Gather them out of the valley--
Bring them from moorland and hill,
And cast them in wreaths and in garlands
On the city so silent and still--
So voiceless, and silent, and still:
Where neighbor speaks never to neighbor
Where the song of the bird and the brown bee is heard,
But never the harsh sound of labor.
Bring them from woodland and meadow--
As fresh and as fair as can be.
Bring them, all kinds, and all colors,
That grow upon upland and lea--
That spring in wild grace on the lea,
And rifle the green earth's warm bosom
Of each flower, and blow till "God's acre" shall glow
And bloom, like a garden in blossom.
Bring them from vase, and from hot-house,
And strew them with bountiful hand.
There is nothing too rare for the soldier,
Who laid down his life for his land--
Who laid down all things for his land,
And turned to the duty before him;
And how now can we prove our thanks and our love
But by casting these May blossoms o'er him?
We know they will soon fade and wither--
We know they will soon droop and die;
But one time, I read, how an angel
Came down from the mansion on high--
In the night, from God's kingdom on high--
Came down where a poor faded flower
Lay crushed by rude feet, in the dust in the street,
And he carried it up to God's bower;
And laid it before the God Master,
Who kissed it, and passed it to Christ,
On the throne at His side; and He kissed it,
And the touch of those kisses sufficed--
And the touch of the God-head sufficed--
And it bloomed out in wonderful splendor,
A thing of delight, and most fair in God's sight--
'Tis a fable, I know; but so tender,
So sweet that I like to believe it--
And I have been thinking, to-day,
That mayhap these soldiers, now angels,
Will come, when these wreaths fade away--
When they wither and shrivel away--
And will bear the crushed things up to heaven,
And God, and His Son, will kiss them, each one,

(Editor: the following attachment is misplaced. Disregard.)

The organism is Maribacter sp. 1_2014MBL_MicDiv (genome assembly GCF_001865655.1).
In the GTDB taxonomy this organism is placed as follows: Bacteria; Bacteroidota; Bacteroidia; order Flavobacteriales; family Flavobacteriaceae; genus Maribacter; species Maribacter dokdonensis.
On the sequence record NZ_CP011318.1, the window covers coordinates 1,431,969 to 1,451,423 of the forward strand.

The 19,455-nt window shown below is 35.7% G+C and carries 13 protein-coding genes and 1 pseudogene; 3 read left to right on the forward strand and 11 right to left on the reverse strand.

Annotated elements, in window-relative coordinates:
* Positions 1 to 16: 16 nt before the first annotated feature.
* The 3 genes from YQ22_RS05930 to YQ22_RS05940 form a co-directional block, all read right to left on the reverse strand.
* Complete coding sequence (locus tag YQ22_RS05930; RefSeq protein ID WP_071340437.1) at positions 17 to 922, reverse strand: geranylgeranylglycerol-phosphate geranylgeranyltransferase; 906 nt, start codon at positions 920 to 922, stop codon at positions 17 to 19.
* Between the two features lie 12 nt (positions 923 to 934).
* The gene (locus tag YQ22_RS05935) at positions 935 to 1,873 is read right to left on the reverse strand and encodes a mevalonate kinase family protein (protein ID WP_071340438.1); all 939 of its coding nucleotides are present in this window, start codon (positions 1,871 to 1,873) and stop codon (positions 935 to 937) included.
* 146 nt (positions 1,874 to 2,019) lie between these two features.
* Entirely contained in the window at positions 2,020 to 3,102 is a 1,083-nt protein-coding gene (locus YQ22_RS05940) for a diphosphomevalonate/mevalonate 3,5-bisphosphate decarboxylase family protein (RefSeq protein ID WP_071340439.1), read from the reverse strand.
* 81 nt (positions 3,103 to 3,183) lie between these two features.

And new beauty and bloom will be given.
And odd fancy, perhaps, yet dispute it,
And prove it untrue if you can.
There are strange, subtle ways, in God's workings
Now veiled from the knowledge of man,
Shut out from the vision of man,
By a dark veil of deep mortal blindness;
But when God deems it right, He will give us our sight,
And remove the thick veil, in His kindness;
And when we have entered His kingdom,
And all his strange ways understand,
Who knows but these very same flowers
We shall find there abloom, in His land,
All fresh, and all fair, in His land;
And these soldiers who went on before us,
As we wander and stray, through God's gardens, shall say:
"These are the wreathes you cast o'er us."
Then, strew ye the best and the brightest
Of buds and of blossoms full blown,
Over the graves of the loved ones--
Over those labelled "Unknown;"
Oh! the pathos of that word, "Unknown!"
Bring hither the brightest and rarest,
We reck not if the clay wore the blue garb or gray;
We will give them the best, and the fairest.
For somebody mourned for the "missing,"
And wept for them hot, scalding tears,
And hoped against hope for their coming;
And waited, and watched months and years.
Such long and such desolate years!
But the hearts are so patient that love them,
And some now watch and weep for the soldiers who sleep
With the slab labeled "Unknown" above them.
Then gather from meadow and woodland,
From garden and hot-house and vase,
The brightest and choicest of blossoms,
And scatter them here in this place,
This holy and hallowed place--
This city of rest, not of labor,
Where only the bird, and th' brown bee is heard,
And neighbor speaks never to neighbor.
Poems of Love by Ella Wheeler Wilcox
Chicago: M.A.Donohue, 1905.
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